• Light brown: Similar in appearance to your classic granulated white sugar, light brown sugar has a small amount of molasses in it, which gives it a light brown color and more intense taste.
  • Dark brown: Dark brown sugar gives a richer flavor to recipes and has a higher concentration of molasses than light brown sugar.


As with most food products, the price of honey and sugar can vary based on quality and available quantity. Your average white sugar will not cost as much as an organic sugar, or some varieties of sugar including coconut sugar or brown sugar. Similarly, locally made, small-batch honey from organic farmers will inevitably cost more than your run-of-the-mill supermarket honey.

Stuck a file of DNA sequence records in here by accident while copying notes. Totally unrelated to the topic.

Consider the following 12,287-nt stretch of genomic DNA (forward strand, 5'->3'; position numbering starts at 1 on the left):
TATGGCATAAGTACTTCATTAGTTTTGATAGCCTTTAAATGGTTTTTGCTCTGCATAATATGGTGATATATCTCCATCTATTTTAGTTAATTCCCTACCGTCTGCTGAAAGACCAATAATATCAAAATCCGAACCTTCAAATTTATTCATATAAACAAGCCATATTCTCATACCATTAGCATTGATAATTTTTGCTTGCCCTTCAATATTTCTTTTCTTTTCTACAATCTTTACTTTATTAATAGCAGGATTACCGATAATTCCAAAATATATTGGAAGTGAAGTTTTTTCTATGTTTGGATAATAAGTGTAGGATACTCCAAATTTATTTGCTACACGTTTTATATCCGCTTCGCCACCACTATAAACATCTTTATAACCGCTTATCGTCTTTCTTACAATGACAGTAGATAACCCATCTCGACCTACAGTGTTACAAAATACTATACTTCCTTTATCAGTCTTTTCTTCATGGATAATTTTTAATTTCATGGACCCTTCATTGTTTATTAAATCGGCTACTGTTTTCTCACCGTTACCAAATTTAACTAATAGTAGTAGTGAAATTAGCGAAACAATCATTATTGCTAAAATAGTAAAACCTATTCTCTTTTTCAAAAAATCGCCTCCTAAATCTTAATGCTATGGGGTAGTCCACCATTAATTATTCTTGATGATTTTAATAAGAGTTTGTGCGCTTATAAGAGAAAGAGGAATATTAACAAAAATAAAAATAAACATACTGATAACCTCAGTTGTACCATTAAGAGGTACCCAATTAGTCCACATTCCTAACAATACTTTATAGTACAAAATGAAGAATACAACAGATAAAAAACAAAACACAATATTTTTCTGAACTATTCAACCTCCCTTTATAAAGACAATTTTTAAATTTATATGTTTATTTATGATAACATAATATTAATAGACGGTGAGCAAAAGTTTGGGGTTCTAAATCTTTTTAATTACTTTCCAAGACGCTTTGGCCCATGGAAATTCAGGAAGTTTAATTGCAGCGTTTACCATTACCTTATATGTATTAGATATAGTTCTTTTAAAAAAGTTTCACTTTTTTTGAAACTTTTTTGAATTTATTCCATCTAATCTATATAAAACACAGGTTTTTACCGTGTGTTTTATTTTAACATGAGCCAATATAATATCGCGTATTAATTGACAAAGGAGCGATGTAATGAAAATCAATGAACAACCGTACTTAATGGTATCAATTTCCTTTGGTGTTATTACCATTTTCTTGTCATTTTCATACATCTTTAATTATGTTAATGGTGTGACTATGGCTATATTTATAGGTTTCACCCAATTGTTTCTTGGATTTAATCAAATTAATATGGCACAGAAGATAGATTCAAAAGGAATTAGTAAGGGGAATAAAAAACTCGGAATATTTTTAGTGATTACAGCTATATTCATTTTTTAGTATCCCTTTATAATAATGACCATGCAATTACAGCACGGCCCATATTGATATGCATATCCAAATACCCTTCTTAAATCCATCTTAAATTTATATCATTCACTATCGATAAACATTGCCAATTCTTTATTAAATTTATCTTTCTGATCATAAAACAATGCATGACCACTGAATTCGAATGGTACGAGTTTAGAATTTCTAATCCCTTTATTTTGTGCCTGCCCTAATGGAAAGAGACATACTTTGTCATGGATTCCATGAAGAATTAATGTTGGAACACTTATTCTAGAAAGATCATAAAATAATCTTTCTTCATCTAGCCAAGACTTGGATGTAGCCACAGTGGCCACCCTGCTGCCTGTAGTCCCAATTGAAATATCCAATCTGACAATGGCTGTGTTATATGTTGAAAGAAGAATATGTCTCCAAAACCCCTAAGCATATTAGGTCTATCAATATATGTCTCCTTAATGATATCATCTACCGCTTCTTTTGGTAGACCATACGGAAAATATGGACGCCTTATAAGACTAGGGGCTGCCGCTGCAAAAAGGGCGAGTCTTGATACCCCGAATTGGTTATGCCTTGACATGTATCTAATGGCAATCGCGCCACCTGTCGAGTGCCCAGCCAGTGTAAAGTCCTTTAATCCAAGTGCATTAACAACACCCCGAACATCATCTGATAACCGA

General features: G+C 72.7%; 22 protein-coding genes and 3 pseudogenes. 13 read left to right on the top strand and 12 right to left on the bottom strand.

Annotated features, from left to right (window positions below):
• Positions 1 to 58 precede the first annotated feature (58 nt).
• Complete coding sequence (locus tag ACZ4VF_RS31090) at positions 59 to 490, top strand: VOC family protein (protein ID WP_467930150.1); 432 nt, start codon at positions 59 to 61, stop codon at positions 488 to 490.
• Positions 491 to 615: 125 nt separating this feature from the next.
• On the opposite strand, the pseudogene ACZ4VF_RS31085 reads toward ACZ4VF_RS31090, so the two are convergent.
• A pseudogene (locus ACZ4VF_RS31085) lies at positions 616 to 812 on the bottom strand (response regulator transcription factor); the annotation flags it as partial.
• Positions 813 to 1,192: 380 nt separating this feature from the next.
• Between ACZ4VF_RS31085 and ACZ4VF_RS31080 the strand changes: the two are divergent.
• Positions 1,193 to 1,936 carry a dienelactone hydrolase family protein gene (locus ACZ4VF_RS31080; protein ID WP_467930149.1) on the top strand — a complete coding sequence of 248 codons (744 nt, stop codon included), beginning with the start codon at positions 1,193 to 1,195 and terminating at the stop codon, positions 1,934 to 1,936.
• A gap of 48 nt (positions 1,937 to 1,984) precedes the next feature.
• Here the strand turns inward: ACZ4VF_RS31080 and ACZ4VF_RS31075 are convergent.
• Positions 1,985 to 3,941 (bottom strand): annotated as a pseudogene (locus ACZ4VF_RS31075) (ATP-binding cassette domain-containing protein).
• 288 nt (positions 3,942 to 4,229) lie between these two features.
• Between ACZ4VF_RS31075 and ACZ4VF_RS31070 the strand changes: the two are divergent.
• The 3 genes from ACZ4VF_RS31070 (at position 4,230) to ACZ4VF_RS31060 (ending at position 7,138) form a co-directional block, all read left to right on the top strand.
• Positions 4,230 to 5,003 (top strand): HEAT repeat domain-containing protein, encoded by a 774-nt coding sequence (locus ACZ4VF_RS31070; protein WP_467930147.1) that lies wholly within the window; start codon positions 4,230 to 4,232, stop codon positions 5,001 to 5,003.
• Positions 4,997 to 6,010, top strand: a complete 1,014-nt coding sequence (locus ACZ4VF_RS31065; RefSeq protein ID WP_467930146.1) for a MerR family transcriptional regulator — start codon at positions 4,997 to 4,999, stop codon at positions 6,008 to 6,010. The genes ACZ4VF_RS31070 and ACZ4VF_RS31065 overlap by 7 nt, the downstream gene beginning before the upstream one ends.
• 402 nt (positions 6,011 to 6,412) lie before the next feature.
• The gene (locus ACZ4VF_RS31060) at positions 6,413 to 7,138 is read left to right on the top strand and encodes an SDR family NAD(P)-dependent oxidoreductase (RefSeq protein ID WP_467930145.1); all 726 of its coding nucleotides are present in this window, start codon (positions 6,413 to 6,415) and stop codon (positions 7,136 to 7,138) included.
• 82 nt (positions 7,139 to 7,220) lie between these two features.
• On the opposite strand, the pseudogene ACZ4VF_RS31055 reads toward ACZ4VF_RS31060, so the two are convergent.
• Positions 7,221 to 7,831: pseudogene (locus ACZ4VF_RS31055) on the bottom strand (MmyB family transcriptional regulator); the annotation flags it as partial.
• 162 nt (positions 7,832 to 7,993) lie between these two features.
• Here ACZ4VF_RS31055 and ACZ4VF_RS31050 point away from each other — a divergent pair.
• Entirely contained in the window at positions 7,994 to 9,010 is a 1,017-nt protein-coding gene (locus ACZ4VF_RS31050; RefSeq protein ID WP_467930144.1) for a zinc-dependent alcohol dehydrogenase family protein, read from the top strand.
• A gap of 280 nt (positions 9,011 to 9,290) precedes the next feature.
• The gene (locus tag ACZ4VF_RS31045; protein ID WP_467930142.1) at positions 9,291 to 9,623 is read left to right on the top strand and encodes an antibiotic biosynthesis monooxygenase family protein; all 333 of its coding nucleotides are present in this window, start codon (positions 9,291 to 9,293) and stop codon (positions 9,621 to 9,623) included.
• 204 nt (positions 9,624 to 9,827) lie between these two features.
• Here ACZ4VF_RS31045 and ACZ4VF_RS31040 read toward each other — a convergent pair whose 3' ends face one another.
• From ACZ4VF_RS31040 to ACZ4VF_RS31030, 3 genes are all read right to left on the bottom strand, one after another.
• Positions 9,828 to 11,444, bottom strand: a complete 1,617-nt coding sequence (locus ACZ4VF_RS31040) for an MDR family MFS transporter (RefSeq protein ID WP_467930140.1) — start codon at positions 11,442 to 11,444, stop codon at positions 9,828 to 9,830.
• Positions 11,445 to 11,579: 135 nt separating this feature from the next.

The process of producing honey is actually simpler than you might think, says Lampcov: "The bees make honey from the nectar they gather and store it in the comb. When the water content of the honey is below 17%, the comb is capped by the bees and the honey is ready to harvest. The beekeeper simply cuts off the caps and, using a centrifugal extractor, spins the honey into a bucket."

For sugar, sugar cane stalks are washed, cut and pressed to separate the juice from the plant material. Similarly, juice can be extracted from sugar beets as well. The juice is boiled until it crystallizes, at which point the crystals are separated from the liquid using a centrifuge, resulting in raw sugar. What type of sugar it will become (granulated, powdered, light brown, etc.) will determine what type of processing treatments it undergoes at a refinery.

Caloric Content